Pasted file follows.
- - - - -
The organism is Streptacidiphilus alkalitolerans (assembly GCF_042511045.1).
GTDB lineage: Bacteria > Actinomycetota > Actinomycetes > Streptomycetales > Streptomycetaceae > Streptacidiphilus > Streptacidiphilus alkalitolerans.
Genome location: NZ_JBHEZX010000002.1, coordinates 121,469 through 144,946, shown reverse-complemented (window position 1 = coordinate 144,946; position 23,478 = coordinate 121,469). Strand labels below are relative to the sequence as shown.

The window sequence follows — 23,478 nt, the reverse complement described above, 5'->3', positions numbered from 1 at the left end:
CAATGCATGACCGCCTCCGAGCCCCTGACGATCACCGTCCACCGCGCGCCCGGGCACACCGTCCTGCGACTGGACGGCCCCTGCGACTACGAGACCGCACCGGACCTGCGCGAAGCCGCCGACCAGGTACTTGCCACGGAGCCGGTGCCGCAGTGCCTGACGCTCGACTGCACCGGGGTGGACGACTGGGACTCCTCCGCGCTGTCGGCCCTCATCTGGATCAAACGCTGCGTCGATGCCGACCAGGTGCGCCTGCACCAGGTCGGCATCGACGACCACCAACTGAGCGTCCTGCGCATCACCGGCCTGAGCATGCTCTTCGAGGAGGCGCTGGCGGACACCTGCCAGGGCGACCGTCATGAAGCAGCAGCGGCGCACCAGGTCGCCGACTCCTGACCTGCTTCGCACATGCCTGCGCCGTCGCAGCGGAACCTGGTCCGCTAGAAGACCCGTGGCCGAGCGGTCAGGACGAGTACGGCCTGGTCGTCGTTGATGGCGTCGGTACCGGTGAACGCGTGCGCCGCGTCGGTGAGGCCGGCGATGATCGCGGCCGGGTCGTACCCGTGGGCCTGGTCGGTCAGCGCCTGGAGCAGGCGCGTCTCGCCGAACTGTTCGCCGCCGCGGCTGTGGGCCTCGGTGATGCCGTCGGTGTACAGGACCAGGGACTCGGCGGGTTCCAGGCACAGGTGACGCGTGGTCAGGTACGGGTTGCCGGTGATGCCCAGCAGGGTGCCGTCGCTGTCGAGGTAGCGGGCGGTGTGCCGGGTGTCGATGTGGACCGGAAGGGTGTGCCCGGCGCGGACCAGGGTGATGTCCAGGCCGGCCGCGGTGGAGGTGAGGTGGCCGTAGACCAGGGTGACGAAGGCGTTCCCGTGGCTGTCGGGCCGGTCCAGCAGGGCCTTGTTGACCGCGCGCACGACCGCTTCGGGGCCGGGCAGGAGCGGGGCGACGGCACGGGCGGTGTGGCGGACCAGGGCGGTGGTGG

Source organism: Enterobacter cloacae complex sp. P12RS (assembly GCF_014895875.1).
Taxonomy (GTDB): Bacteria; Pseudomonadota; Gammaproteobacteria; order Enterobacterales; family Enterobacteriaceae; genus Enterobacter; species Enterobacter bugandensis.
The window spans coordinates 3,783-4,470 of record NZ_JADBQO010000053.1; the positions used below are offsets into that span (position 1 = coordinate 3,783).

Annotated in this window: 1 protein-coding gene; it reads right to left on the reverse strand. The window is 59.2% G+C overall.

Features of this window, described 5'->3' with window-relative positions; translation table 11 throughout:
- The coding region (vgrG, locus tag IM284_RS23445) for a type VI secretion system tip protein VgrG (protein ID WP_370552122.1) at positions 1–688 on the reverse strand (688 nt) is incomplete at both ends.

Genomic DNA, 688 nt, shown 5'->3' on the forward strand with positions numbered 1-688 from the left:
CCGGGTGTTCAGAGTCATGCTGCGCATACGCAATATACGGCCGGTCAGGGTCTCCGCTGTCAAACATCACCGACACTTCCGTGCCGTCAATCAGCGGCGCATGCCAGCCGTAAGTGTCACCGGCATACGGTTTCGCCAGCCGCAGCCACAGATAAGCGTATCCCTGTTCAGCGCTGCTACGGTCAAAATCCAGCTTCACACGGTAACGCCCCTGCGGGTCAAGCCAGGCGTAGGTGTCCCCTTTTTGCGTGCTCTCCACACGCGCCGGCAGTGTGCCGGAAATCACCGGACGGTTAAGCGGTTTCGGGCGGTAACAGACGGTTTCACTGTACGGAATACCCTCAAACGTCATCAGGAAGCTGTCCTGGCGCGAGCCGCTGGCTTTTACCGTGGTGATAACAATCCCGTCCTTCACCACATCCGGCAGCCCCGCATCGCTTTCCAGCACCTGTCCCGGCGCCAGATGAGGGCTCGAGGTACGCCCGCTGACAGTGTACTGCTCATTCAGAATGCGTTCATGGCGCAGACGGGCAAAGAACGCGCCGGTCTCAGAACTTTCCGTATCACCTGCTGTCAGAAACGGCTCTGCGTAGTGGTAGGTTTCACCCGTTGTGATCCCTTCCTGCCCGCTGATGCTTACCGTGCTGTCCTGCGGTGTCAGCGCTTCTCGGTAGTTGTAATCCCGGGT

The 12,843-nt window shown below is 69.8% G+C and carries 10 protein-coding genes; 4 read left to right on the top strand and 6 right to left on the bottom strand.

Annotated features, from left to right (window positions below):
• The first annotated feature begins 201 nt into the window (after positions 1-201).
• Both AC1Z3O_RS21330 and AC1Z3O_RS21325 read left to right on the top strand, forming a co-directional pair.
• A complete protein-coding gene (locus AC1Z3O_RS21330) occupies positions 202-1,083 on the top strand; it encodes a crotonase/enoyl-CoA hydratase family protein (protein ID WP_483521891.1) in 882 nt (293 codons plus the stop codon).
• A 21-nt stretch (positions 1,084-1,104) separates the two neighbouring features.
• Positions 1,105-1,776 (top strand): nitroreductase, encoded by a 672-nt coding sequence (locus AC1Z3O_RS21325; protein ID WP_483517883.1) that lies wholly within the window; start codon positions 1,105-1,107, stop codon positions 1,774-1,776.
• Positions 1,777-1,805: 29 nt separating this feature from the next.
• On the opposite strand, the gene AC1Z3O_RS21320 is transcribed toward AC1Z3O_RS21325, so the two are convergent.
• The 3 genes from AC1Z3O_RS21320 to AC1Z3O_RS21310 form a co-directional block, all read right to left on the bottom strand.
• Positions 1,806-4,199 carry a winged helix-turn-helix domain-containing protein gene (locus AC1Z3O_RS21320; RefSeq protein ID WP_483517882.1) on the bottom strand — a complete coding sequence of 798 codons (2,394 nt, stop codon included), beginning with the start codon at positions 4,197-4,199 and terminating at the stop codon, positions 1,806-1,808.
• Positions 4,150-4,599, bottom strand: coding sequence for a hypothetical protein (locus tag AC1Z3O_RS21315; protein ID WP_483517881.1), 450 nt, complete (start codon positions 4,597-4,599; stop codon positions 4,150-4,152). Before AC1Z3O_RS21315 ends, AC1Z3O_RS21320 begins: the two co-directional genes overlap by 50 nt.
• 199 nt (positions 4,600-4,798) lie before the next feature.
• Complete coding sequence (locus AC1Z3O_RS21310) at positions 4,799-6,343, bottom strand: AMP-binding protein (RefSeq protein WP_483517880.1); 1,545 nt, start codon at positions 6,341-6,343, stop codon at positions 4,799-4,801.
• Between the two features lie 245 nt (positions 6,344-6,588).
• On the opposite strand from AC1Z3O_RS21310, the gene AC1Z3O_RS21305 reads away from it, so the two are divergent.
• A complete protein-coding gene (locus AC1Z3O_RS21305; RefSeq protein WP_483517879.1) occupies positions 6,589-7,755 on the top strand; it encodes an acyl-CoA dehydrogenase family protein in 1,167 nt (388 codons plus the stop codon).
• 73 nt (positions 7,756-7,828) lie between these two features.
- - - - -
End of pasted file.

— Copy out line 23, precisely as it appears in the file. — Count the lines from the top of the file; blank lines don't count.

• The 3 genes from AC1Z3O_RS21320 to AC1Z3O_RS21310 form a co-directional block, all read right to left on the bottom strand.